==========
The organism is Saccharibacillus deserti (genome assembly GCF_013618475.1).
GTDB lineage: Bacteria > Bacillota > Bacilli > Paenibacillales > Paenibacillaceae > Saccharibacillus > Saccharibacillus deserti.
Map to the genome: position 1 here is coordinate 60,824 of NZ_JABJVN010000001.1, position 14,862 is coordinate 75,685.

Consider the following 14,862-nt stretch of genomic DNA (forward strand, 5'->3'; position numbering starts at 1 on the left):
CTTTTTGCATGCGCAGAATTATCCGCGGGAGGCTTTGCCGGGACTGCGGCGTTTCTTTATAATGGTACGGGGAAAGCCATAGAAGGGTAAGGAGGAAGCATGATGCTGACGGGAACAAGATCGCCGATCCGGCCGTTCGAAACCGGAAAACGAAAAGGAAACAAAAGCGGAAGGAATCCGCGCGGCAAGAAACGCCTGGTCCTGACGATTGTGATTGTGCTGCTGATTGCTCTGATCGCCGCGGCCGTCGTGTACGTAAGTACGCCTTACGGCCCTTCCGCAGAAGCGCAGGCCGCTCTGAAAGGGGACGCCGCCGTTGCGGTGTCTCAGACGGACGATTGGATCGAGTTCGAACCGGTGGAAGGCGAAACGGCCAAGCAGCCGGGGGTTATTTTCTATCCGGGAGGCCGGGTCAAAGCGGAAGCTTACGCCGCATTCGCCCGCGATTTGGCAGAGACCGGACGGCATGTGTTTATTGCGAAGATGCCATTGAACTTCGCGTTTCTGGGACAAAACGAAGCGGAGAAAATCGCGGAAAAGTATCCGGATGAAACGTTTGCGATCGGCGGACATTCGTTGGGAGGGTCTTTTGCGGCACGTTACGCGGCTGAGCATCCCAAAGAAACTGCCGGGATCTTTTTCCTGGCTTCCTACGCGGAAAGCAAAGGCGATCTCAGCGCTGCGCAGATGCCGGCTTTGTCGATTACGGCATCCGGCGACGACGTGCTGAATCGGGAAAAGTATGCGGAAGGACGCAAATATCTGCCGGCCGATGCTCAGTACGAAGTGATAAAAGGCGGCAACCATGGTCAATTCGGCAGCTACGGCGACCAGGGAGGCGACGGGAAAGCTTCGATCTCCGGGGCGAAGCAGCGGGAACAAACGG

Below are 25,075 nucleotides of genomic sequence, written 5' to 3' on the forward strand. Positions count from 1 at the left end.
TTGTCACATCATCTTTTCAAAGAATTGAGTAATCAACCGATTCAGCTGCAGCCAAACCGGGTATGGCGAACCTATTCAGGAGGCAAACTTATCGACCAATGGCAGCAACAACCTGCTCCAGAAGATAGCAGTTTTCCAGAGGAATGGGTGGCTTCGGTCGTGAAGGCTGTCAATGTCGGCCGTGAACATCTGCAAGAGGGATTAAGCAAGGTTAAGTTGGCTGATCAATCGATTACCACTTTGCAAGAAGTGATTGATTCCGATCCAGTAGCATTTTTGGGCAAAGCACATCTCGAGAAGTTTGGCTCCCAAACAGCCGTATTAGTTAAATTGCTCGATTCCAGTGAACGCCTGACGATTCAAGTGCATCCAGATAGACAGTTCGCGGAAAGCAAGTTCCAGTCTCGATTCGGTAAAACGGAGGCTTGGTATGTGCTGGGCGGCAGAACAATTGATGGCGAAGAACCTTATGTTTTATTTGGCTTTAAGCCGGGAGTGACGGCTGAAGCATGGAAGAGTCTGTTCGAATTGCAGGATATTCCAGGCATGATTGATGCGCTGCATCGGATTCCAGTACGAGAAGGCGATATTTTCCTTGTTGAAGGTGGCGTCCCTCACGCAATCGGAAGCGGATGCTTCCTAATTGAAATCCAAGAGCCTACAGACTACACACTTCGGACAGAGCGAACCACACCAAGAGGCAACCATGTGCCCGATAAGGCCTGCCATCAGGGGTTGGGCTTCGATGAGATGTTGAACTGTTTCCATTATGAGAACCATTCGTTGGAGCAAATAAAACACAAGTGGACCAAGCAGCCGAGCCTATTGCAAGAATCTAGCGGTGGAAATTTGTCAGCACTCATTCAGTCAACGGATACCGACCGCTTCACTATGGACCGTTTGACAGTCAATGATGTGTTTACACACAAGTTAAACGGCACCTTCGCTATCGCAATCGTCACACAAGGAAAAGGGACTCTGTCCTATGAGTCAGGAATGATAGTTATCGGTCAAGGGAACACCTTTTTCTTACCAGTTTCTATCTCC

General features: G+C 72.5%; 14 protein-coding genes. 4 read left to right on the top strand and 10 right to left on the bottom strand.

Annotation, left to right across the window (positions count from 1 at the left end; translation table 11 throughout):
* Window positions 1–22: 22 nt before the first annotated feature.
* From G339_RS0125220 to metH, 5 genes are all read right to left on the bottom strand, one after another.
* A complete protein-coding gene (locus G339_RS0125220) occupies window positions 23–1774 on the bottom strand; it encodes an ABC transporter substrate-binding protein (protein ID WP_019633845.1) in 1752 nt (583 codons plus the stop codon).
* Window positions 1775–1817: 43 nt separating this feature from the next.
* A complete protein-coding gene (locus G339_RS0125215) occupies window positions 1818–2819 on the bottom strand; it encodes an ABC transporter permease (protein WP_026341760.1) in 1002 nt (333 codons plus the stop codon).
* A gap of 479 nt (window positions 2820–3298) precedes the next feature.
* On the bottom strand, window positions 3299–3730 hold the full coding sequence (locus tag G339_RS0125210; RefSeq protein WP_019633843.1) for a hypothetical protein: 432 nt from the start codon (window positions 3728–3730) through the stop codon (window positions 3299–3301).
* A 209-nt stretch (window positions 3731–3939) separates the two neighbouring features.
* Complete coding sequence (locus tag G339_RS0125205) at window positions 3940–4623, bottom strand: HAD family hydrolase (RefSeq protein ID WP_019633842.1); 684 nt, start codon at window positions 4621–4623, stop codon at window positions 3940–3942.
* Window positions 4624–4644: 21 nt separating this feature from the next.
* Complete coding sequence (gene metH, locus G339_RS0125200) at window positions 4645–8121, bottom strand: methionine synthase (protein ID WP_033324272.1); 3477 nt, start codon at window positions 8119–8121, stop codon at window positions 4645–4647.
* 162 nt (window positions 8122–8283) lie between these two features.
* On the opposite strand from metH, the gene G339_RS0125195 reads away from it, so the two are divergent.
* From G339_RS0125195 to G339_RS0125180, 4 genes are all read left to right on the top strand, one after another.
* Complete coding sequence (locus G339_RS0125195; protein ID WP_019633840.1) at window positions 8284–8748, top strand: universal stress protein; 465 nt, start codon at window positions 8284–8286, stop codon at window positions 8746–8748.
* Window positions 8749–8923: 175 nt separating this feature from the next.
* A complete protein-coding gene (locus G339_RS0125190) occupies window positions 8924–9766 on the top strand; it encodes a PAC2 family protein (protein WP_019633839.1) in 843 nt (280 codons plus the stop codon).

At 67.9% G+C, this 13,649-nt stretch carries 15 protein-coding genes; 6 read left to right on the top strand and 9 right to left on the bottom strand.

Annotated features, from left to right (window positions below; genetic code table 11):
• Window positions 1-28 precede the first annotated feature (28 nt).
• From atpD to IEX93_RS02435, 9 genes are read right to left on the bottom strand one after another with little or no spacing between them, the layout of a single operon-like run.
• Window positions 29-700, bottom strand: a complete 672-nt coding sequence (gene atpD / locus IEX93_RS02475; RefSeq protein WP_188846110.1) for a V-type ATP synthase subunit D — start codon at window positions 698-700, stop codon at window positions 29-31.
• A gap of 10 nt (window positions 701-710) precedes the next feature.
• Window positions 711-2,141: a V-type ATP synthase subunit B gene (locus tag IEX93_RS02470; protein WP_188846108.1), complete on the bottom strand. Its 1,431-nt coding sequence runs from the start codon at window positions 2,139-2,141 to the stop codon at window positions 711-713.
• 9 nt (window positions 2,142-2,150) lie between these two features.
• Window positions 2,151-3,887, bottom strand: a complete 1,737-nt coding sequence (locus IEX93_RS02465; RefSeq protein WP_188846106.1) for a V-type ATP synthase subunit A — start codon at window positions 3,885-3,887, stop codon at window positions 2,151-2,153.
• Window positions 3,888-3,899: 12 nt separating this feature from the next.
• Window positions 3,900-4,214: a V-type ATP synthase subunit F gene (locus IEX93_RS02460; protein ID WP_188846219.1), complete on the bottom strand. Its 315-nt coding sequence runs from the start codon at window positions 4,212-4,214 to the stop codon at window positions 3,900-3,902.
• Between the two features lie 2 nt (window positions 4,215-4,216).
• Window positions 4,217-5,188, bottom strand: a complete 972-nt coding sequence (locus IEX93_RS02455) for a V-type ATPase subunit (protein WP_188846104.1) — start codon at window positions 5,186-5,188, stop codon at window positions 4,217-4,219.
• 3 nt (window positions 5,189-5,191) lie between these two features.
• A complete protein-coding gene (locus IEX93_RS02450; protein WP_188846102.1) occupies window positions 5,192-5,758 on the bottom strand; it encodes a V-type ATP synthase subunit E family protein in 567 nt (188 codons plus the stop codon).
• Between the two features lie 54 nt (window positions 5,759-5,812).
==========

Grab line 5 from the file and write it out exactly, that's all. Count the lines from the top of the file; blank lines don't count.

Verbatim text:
CTTTTTGCATGCGCAGAATTATCCGCGGGAGGCTTTGCCGGGACTGCGGCGTTTCTTTATAATGGTACGGGGAAAGCCATAGAAGGGTAAGGAGGAAGCATGATGCTGACGGGAACAAGATCGCCGATCCGGCCGTTCGAAACCGGAAAACGAAAAGGAAACAAAAGCGGAAGGAATCCGCGCGGCAAGAAACGCCTGGTCCTGACGATTGTGATTGTGCTGCTGATTGCTCTGATCGCCGCGGCCGTCGTGTACGTAAGTACGCCTTACGGCCCTTCCGCAGAAGCGCAGGCCGCTCTGAAAGGGGACGCCGCCGTTGCGGTGTCTCAGACGGACGATTGGATCGAGTTCGAACCGGTGGAAGGCGAAACGGCCAAGCAGCCGGGGGTTATTTTCTATCCGGGAGGCCGGGTCAAAGCGGAAGCTTACGCCGCATTCGCCCGCGATTTGGCAGAGACCGGACGGCATGTGTTTATTGCGAAGATGCCATTGAACTTCGCGTTTCTGGGACAAAACGAAGCGGAGAAAATCGCGGAAAAGTATCCGGATGAAACGTTTGCGATCGGCGGACATTCGTTGGGAGGGTCTTTTGCGGCACGTTACGCGGCTGAGCATCCCAAAGAAACTGCCGGGATCTTTTTCCTGGCTTCCTACGCGGAAAGCAAAGGCGATCTCAGCGCTGCGCAGATGCCGGCTTTGTCGATTACGGCATCCGGCGACGACGTGCTGAATCGGGAAAAGTATGCGGAAGGACGCAAATATCTGCCGGCCGATGCTCAGTACGAAGTGATAAAAGGCGGCAACCATGGTCAATTCGGCAGCTACGGCGACCAGGGAGGCGACGGGAAAGCTTCGATCTCCGGGGCGAAGCAGCGGGAACAAACGG